We will let T___ take the whole month of December off from school if he applies himself without complaining to get a brown belt in karate.  So far he has done that.
         We have done units on Italy, England, and are starting on India.  At the book fair in Plano in August, T___ found a sixth-grade math workbook (Landmark's Freedom Baptist Curriculum, LFBC) he thought he would like.  He finished the geometry unit in his fifth-grade book and is into the new book now.  He's very intuitive in working problems, doing many of them in his head, which didn't work for him when he needed to use the distributive law.  We'll have to swing back around on that lesson.
        One exercise in his Reading Worktext 6 (p. 189) had him look up Bible verses and suggest solutions to problems in stories in Reading 6.  I'm thinking reading in Proverbs will help him to identify solutions to his own problems.  

                                    Fifth Reporting Period
                            October 7 - November 27, 1996
                                       End of Fifth Grade
History: After covering geographical and historical information about  the Roman Empire, India, modern England, Australia, France, Africa, Oceania, U.S.S.R., Antarctica, Switzerland, the Netherlands, Scandinavia, Portugal, Spain, and European languages, we finished the fifth-grade Old World history book.  We did history every day to get through this much material.
Math:  He learned to divide with fractions and with decimals and to use percentages.  After completing the lessons on percentages, we'll start set theory.  He has been whizzing through the math exercises with little need for me to teach him.  Many times I'd have him work only the multiples of five.  He needed more guidance on the percent problems.  My goal for him is to be able to reason his way through unfamiliar material.
Cars:  We did Small Engines Unit 12, "Size and Performance Measurement," up to torque and horsepower curves (page 132) and the diesel engine part of Unit 7, "Diesel and Rotary Valve Engines." He's writing a report on Felix Wankel.  The last two weeks we've gone to the downtown Dallas library after picking A___ up from work on T___'s gymnastics day.  (We did piano instead of cars last reporting period.)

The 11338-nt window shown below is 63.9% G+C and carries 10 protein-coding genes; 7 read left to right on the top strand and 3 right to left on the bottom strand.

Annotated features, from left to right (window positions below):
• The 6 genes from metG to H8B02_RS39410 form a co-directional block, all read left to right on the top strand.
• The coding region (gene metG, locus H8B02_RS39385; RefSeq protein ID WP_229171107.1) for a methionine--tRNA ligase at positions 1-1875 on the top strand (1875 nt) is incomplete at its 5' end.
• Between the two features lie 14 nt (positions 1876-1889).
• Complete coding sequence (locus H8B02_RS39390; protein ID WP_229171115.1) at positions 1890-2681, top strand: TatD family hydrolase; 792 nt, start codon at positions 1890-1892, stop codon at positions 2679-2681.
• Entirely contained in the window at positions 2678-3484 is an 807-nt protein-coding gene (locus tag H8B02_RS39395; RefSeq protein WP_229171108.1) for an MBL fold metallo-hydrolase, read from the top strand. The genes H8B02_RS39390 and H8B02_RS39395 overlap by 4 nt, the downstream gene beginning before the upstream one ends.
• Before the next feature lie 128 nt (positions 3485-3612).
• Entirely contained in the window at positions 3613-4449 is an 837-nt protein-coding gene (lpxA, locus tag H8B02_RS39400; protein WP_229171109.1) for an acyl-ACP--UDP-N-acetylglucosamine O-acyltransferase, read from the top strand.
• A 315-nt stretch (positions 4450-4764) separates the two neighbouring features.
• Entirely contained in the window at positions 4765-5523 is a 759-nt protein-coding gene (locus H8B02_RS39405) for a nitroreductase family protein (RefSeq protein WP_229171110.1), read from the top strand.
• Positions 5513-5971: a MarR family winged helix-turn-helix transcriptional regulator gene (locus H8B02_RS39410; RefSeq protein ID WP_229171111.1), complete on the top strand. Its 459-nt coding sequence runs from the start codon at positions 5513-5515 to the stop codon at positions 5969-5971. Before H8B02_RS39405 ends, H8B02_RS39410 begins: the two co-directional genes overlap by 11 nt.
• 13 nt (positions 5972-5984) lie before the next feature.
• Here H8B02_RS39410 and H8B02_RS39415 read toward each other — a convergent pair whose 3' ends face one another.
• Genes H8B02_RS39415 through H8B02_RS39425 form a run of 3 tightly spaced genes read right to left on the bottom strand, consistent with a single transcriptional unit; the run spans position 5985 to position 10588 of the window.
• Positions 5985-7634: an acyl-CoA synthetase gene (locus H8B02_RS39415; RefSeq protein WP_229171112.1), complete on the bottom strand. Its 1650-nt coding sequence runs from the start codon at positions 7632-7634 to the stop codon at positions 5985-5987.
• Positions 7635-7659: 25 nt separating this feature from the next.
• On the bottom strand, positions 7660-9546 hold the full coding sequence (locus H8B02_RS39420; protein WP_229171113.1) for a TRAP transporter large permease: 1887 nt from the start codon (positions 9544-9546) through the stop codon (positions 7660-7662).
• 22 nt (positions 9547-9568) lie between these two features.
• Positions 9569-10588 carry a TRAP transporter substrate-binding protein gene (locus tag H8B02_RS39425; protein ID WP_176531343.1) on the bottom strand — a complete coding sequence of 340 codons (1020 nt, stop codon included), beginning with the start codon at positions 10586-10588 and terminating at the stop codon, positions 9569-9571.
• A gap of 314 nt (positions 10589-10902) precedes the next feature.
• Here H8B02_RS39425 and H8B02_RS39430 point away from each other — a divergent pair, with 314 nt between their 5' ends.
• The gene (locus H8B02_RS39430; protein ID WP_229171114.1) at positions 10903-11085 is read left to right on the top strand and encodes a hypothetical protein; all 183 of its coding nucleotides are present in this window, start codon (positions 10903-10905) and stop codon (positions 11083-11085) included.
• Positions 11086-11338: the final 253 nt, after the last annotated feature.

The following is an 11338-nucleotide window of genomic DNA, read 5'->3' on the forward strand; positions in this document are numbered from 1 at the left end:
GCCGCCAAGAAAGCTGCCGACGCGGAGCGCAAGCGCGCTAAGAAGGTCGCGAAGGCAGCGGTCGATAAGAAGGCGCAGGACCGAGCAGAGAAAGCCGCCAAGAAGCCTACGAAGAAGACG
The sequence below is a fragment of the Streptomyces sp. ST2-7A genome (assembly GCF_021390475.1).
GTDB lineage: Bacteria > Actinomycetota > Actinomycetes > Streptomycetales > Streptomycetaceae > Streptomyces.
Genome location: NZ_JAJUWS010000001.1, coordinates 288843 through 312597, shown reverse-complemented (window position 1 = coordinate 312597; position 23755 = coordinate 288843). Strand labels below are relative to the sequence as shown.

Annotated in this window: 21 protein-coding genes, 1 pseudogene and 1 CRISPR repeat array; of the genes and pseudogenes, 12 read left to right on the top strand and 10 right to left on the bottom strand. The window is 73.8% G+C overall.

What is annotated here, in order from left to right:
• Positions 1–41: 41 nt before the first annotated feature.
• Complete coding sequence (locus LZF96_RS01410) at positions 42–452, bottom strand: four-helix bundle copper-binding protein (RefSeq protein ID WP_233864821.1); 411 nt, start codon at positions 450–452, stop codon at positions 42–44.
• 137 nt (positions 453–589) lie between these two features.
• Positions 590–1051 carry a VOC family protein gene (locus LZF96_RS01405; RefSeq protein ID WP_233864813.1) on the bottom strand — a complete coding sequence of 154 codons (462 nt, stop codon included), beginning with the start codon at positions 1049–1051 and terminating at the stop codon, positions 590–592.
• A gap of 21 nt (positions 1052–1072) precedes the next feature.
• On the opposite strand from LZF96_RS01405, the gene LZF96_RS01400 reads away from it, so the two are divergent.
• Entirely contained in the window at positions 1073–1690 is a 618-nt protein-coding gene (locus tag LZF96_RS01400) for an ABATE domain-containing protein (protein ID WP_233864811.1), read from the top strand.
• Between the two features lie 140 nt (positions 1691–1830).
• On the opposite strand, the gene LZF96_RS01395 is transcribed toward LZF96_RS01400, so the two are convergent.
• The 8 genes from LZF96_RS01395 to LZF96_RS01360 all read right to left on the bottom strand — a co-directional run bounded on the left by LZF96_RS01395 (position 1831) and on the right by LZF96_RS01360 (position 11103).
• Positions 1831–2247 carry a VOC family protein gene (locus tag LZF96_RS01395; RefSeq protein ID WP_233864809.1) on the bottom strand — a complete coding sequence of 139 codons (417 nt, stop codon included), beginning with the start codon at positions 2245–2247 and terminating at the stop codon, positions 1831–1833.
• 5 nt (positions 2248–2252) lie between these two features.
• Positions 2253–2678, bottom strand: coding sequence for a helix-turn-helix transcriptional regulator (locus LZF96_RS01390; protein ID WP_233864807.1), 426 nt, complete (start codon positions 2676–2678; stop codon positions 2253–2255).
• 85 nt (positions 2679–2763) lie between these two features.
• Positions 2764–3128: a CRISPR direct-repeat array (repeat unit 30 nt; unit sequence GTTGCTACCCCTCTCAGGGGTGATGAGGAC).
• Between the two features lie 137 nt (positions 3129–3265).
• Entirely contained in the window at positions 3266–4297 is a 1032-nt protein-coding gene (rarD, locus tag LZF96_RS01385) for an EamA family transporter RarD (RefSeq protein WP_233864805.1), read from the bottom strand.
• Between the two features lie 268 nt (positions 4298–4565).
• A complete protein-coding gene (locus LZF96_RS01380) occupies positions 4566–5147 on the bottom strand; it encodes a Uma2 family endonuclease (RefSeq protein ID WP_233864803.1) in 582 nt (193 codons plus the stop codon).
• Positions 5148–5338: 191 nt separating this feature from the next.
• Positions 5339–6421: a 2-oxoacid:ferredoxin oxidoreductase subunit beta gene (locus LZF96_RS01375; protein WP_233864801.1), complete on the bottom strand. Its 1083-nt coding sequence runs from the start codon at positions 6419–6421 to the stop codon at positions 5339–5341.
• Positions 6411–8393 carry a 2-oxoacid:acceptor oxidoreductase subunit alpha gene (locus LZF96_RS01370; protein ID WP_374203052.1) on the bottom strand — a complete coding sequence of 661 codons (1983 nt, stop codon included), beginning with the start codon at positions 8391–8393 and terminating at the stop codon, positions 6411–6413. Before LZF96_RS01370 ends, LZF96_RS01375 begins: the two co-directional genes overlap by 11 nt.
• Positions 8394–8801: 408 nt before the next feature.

Science:  We finished studying the planets from Physical Geography, by Arnold Guyot, read about vitamins and nutrition, and started the unit on the human body in the Bob Jones (B.J.) Life Science textbook (7th grade).
Reading:  He is reading A Connecticut Yankee in King Arthur's Court and The Bobbsey Twins for his pleasure.  He has read two Wally McDougle books, plus the usual car magazines and books and a chapter a day in the Bible.  He read selections from his B.J. (sixth grade) and A Beka (eighth grade) readers.  His comprehension was low on the Gettysburg Address, so we went over reading tactics to dig out meaning.  I plan on him reading from McGuffy's Sixth Eclectic Reader (1880) so he can practice digging out meaning.
English:  He started sixth-grade English in the Comprehensive Curriculum workbook.  We've reviewed parts of speech, punctuation, and spelling rules up to page 129.  I'm using the worktext to the B.J. reader, too.
Comments:  T___ persevered in karate to get the reward of no school in December and then the brown-belt class was disbanded.  He was still pursuing a brown belt though, practicing on his own and in his weekly private lessons, so he got his days off anyway.
          Piano is going to be for "de-rust" over December.  He reads, works on the word-processor, and does projects on his own.  He might work in the Seventh-Grade Super Workbook.
Grades:  I concentrate on T___ doing good work, and if he doesn't, he does it again.  I don't count off when he misses something; I make him correct it.  If he forgets something, I bring it to his remembrance and keep asking him the fact till it's in his memory.   I don't keep grades because he knows if he's done well without them.  He needs more understanding on percentages.
     When colleges are interested in what T___ is doing, grades may be necessary, but for now he doesn't operate under that kind of system.  With no report cards I've entered another level of homeschool liberty.